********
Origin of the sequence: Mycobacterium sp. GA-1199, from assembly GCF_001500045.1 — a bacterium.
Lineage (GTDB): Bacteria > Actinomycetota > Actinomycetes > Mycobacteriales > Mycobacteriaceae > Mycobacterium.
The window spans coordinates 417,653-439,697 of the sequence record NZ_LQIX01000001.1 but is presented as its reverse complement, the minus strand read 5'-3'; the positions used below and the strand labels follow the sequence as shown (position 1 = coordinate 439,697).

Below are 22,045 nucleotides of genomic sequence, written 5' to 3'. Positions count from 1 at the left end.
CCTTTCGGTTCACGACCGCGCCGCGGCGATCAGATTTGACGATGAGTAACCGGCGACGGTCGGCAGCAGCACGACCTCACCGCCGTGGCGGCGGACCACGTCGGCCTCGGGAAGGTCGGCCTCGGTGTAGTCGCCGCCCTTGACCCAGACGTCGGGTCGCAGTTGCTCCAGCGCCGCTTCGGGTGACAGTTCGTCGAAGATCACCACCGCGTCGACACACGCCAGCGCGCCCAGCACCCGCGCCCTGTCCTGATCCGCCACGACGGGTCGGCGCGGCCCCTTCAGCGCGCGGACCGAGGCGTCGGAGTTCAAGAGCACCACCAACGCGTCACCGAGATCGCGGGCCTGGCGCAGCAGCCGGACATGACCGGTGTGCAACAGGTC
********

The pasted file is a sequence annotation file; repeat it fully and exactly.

Origin of the sequence: Mycobacterium sp. GA-1199, from assembly GCF_001500045.1 — a bacterium.
Lineage (GTDB): Bacteria > Actinomycetota > Actinomycetes > Mycobacteriales > Mycobacteriaceae > Mycobacterium.
The window spans coordinates 417,653-439,697 of the sequence record NZ_LQIX01000001.1 but is presented as its reverse complement, the minus strand read 5'-3'; the positions used below and the strand labels follow the sequence as shown (position 1 = coordinate 439,697).

Below are 22,045 nucleotides of genomic sequence, written 5' to 3'. Positions count from 1 at the left end.
CCTTTCGGTTCACGACCGCGCCGCGGCGATCAGATTTGACGATGAGTAACCGGCGACGGTCGGCAGCAGCACGACCTCACCGCCGTGGCGGCGGACCACGTCGGCCTCGGGAAGGTCGGCCTCGGTGTAGTCGCCGCCCTTGACCCAGACGTCGGGTCGCAGTTGCTCCAGCGCCGCTTCGGGTGACAGTTCGTCGAAGATCACCACCGCGTCGACACACGCCAGCGCGCCCAGCACCCGCGCCCTGTCCTGATCCGCCACGACGGGTCGGCGCGGCCCCTTCAGCGCGCGGACCGAGGCGTCGGAGTTCAAGAGCACCACCAACGCGTCACCGAGATCGCGGGCCTGGCGCAGCAGCCGGACATGACCGGTGTGCAACAGGTC